Learn About the Law
Get help with your legal needs
UNITED STATES of America, Plaintiff-Appellee, v. Rose Marie WISE, Defendant-Appellant.
This case considers the notice required before imposing a condition of supervised release.
Wise was convicted in 2003 of a crime of dishonesty. She obtained the birth certificate of a person who had been born around the same time as herself, but who had died as a child. Using the birth certificate, she got a Montana identification card in the dead child's name. Wise then went to the Social Security office in Great Falls, Montana and applied for a social security number, claiming somewhat implausibly (she was 47 years old) that she had never had a driver's license, and that neither she nor a spouse had ever filed income tax returns or been claimed as a dependent on a federal tax return. The staff of the Social Security office suspected fraud. They contacted the Montana Bureau of Vital Statistics in Helena and learned that the person Wise claimed to be had been dead for 41 years. Investigators learned from the Postmaster in Winston, Montana that Wise had applied for a post office box under the phony name. Although Wise tried to hide her identity by wearing a red wig and sunglasses, the Postmaster and a customer recognized her and saw her leave in a car with the vanity license plate “R & R Wise.”
Wise was indicted under 18 U.S.C. § 1001 for two counts of lying to the federal government for her lies to the Social Security Administration and the Postal Service. She pled guilty to the first count in exchange for dismissal of the second. At the change of plea, Wise told the judge that she had committed the crimes because her husband, who was in prison, had warned her that her former husband, also in prison, whom she had put there for molesting her children, would soon be released, and that she needed to change her identity so that he could not find her and her son.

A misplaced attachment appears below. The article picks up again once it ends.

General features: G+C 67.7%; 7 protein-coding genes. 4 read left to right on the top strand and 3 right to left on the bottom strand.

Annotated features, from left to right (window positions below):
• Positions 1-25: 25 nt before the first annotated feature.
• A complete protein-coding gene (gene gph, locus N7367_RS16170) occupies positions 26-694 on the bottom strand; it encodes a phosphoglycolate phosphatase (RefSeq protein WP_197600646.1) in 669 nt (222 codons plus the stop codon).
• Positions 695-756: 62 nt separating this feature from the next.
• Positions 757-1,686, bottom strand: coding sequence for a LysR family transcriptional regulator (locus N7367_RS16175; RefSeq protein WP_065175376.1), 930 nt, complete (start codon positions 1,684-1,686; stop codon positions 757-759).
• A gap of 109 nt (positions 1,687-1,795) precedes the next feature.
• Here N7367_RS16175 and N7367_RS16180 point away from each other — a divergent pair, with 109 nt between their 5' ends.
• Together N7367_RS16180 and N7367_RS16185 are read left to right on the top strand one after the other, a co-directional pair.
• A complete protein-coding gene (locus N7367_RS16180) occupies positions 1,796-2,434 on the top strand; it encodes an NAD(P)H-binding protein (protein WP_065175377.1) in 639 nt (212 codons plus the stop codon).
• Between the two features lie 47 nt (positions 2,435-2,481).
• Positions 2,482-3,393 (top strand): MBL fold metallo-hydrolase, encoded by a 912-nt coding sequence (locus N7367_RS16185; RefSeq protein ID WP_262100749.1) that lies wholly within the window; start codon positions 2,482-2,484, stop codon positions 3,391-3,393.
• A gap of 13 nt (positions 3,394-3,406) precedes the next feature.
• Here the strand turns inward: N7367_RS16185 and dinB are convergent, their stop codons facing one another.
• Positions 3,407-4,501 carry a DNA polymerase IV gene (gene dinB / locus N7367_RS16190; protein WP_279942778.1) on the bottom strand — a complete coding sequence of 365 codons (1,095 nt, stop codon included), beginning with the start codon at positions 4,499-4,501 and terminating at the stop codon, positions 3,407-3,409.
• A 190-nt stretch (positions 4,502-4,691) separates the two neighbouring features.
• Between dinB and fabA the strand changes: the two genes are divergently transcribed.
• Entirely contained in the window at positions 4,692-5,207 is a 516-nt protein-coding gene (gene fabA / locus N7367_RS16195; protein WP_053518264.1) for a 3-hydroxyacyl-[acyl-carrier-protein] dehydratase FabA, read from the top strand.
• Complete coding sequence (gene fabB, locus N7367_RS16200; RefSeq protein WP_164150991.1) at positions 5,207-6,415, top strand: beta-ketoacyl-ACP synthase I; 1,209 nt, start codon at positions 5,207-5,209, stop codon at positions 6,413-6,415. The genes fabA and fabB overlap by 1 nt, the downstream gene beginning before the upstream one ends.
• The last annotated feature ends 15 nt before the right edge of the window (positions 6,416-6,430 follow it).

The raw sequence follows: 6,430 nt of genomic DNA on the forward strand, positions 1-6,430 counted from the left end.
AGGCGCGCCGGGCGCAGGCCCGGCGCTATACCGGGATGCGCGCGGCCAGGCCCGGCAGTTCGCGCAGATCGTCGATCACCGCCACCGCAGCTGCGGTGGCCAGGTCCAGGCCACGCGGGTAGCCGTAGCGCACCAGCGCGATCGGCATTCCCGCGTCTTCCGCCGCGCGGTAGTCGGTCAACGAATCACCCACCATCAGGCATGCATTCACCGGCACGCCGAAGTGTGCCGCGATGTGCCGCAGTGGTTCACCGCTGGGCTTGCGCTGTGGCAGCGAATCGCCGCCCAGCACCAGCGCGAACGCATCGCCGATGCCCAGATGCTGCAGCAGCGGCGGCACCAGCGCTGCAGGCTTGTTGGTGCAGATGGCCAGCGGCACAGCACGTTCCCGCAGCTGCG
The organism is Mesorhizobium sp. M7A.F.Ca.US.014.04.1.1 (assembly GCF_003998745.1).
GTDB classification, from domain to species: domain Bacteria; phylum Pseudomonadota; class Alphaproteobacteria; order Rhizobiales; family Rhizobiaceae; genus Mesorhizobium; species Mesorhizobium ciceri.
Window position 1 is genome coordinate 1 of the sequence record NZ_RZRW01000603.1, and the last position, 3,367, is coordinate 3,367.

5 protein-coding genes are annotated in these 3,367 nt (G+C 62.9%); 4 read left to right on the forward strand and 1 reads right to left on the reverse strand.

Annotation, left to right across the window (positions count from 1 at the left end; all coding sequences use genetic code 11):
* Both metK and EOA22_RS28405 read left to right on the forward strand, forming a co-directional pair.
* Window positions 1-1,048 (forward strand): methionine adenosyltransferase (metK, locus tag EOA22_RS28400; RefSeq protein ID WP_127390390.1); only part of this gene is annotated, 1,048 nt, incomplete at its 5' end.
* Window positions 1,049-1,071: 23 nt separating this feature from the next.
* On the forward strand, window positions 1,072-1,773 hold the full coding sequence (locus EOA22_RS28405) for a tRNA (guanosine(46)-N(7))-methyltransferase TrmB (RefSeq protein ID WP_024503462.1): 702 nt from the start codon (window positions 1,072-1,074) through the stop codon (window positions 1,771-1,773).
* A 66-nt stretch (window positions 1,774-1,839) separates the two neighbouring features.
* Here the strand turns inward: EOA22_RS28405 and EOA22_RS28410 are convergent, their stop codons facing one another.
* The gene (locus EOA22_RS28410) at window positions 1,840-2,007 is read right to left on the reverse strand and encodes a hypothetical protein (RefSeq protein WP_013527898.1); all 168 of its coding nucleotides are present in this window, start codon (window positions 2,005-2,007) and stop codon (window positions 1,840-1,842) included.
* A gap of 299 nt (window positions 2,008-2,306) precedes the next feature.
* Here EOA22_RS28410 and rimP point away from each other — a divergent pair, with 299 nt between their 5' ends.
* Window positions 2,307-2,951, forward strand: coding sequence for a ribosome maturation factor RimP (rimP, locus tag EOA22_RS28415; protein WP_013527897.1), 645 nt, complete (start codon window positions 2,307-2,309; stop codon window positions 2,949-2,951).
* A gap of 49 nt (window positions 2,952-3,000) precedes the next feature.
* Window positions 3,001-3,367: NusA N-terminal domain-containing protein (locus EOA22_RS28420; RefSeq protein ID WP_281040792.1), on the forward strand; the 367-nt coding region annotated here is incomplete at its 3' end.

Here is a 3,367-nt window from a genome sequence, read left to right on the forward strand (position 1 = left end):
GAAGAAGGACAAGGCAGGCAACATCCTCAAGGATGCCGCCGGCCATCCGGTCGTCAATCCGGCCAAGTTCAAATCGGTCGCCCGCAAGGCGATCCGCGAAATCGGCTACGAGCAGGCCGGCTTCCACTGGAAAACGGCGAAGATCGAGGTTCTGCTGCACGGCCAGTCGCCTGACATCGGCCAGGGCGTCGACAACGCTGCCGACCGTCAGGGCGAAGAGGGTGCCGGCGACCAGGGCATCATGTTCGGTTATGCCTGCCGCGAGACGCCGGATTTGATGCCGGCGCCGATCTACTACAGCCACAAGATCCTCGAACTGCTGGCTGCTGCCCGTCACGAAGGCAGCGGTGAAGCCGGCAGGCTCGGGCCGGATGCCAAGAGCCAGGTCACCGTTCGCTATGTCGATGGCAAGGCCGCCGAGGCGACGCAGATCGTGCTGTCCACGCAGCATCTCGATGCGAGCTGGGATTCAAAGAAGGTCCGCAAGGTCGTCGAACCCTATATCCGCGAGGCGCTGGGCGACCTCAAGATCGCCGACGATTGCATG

The presentence report revealed a bizarre history. In 1988, Wise had called the Missoula County Sheriff's office and asked a deputy to monitor what she claimed would be a meeting between her and a burglar who had promised to return some of her stolen jewelry at the Frenchtown grade school. A deputy sheriff showed up to watch the transaction, but when nothing had happened for 30 minutes, he drove toward where Wise was waiting. As he approached, he heard a gunshot and saw Wise by her truck, holding a gun that was pointed at him. Wise then ran into an alley and motioned for the deputy to follow. When the deputy found Wise, he told her to drop her gun, but she instead raised it, pointed it at him, and ignored the deputy's commands to drop the gun until he threatened to shoot her. Wise claimed she had followed a “masked man” who had confronted her at the school but who had fled into the alley when he saw the deputy's car. The police later followed some footprints in the alley to a nearby residence where an individual admitted that he had made a deal with Wise to sell her some stolen jewelry for $50 at the grade school, but that he ran away after he saw the deputy's car and Wise began shooting. After a hung jury on a felony assault charge, Wise was allowed to plead to misdemeanor negligent endangerment. Nine years later in 1997, Wise pled guilty to transferring unauthorized articles into the Townsend, Montana jail.
These crimes, and other offenses such as leaving the scene of an accident, did not raise Wise's criminal history level beyond that of a first offender for purposes of the sentencing guidelines. But there was more. The family history section of the presentence report disclosed that Wise had married Gary Arnold Savage, her second husband, and a felon whom she had met while he was in jail. Wise reported Savage for sexually abusing her three children from her first marriage, but when a warrant was issued for Savage's arrest Wise ran away with him and the children. They were eventually apprehended in California when Wise was arrested for shoplifting. Savage pled guilty to the sexual abuse and was sentenced to 360 months imprisonment.
In 1989, while Savage was serving time for sexually abusing her children, Wise was caught smuggling child pornography to him in prison. According to the presentence report, Wise took pictures of “a minor female child, disrobed, and provided the pictures to Gary Savage,” and that she also “took pictures of another minor child and her own children, partially clothed or in minimal clothing, and attempted to provide those pictures to Savage.” The report also states that Wise “encouraged at least one minor female child to sleep disrobed with herself on numerous occasions.” These events prompted the state to remove the three children from Wise's custody and to give custody to their father, Wise's first husband. Wise was barred from any physical visitation with her children until she completed counseling and demonstrated that she was fit to be a parent.